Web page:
I recently posed this question to friends, and most of them – no surprise – said no. They don’t like the cost or distant sourcing of oil and propane, don’t like smoky old wood stoves, and don’t like the environmental impact of natural gas extraction. Heating often seems like a necessary evil for those of us in cold climates, who feel like we have to choose between “least bad” options – and yet heating systems exist that are actually beneficial to the regional economy, communities and environment.
I’m talking, of course, about modern wood pellet boilers. When the thermostat calls for heat, bulk storage systems automatically feed these high-efficiency, low-emission boilers with premium wood pellets. Several companies in the Northern Forest manufacture premium pellets out of low-grade wood from well-managed forests. The boilers require minimal maintenance and offer nearly the convenience and efficiency of fossil fuel systems. Even better, they retain wealth in the regional economy, cut net carbon dioxide emissions over time, create markets for low-grade wood (which supports forestland owners who are managing land sustainably and trying to grow high-value sawlogs) and reduce heating bills by 30-40%. People heating with these boilers can feel great about heating their homes!
These systems are common in parts of Europe, as I had the privilege of seeing during the annual International Biomass Training Seminar in Upper Austria. There, state-of-the-art wood pellet boilers are common and are supported by robust, well-integrated pellet delivery infrastructure. This industry has created tremendous economic returns for Upper Austria, which you can read about in this excellent case study. Witnessing the Austrian model confirmed that a sustainable, clean, wood-based energy economy really is possible, and that the Center’s Model Neighborhood approach will help us get there.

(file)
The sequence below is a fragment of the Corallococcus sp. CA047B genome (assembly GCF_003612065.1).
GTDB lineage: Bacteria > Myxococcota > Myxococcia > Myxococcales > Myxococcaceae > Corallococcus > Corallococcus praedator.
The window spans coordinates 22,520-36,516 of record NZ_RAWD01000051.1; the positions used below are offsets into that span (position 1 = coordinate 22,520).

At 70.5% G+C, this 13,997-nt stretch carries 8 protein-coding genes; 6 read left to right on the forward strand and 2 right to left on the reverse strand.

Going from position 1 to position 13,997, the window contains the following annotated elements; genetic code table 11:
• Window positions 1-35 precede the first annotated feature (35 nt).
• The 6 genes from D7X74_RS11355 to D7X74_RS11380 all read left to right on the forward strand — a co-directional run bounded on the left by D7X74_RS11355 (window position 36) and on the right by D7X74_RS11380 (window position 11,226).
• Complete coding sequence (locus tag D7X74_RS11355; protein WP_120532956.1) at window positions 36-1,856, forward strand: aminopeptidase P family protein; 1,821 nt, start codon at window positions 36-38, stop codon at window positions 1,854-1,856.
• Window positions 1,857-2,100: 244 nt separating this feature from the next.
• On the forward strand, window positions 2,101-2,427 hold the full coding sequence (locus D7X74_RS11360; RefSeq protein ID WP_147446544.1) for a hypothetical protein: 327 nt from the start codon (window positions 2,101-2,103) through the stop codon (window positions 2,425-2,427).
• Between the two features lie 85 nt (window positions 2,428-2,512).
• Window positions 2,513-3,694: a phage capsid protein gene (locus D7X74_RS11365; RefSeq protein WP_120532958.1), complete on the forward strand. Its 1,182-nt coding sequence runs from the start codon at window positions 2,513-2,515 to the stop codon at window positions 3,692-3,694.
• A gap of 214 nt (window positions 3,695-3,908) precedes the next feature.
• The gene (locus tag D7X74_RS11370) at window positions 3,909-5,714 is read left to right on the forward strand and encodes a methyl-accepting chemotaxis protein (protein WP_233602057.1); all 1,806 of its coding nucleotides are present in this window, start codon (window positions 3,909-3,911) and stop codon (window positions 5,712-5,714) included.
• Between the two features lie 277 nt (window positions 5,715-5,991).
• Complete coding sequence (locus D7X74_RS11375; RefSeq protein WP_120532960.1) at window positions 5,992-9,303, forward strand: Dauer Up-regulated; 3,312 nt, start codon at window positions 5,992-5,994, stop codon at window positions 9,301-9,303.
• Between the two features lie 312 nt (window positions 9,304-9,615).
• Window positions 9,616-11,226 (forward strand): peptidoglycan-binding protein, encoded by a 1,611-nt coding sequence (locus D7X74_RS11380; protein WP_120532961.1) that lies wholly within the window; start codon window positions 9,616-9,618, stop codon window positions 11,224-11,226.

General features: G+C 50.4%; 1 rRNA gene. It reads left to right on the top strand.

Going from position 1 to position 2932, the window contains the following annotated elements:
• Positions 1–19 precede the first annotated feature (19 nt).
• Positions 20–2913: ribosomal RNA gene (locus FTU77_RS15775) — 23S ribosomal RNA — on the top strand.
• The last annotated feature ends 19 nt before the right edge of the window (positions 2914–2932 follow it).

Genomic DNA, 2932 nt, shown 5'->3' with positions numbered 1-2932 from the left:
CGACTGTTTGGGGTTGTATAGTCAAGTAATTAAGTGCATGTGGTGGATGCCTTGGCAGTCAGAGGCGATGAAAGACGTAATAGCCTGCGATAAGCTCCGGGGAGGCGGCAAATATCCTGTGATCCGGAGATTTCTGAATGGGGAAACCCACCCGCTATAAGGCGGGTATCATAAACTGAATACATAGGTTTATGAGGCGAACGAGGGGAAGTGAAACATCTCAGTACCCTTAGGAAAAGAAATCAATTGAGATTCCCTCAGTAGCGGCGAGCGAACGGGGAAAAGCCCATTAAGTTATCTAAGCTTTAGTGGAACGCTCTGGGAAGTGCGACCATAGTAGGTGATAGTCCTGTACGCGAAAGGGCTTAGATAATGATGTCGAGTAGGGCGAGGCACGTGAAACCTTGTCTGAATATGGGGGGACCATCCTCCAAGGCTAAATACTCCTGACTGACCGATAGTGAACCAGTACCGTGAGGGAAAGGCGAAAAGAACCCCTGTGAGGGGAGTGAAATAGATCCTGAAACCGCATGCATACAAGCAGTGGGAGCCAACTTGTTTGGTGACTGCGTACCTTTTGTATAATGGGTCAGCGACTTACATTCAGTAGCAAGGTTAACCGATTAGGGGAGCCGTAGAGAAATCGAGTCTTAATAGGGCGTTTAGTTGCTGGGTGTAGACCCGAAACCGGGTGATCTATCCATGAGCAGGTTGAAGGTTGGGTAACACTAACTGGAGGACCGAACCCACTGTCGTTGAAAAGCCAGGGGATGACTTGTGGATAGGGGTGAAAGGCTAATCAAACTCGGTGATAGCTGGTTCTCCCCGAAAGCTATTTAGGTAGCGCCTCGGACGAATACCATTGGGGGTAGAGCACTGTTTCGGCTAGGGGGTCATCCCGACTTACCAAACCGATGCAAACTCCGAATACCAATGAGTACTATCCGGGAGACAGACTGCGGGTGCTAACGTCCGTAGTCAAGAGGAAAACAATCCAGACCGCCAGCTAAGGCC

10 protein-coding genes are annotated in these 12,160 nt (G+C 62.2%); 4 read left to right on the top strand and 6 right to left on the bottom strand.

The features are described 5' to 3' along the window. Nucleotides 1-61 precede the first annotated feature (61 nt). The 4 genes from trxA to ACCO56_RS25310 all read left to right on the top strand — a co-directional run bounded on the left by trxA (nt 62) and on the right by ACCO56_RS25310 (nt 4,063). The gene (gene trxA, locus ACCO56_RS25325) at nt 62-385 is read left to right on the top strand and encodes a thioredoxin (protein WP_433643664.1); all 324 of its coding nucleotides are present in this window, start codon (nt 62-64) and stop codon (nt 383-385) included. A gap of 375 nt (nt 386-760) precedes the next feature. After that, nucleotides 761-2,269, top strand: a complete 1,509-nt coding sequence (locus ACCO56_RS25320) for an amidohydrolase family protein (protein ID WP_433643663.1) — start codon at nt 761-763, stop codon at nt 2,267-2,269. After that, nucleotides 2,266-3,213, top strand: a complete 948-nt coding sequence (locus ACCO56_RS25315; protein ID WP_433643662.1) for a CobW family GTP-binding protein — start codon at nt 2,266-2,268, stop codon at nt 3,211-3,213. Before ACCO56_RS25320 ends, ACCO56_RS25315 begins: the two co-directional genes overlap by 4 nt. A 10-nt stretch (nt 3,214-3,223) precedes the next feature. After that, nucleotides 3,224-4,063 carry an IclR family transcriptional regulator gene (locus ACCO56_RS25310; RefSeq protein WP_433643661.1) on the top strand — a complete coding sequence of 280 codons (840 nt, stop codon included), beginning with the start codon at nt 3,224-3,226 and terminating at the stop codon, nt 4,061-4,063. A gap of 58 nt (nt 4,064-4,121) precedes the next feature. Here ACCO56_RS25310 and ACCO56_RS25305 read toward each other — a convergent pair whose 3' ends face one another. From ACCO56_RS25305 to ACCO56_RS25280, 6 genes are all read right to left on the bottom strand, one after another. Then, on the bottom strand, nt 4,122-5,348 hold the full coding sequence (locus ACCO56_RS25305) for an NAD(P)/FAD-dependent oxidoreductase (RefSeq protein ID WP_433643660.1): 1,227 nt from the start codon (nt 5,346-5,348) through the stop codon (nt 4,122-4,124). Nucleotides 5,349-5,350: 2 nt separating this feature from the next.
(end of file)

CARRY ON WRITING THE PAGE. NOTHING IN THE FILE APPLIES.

For now, exposure to modern wood pellet boilers is low in North America, and the Center is working to change that, at least here in the Northern Forest. I can see it in my work, when partners and early adopters express dismay that awareness of these heating systems isn’t greater. And whether I’m telling acquaintances what I do for work or meeting with community groups, I almost always have to explain what these systems are and what makes them beneficial. No, they’re not pellet stoves. Yes, they’re controlled with your existing thermostat. No, there’s no problem getting bulk pellets.
Modern wood heating systems have transformative potential – as long as people know about their convenience, reliability, cost savings, and community benefits! Thankfully, a number of government, non-profit and industry leaders are working hard to raise awareness about this heating option. I’ve mentioned several efforts underway in the latest Biomass Heat Advocate: tours, new demonstration projects, enhanced incentives, and more. Over time, I am confident that efforts like these will get more people to switch to modern wood pellet boilers – and to feel truly good about how they heat.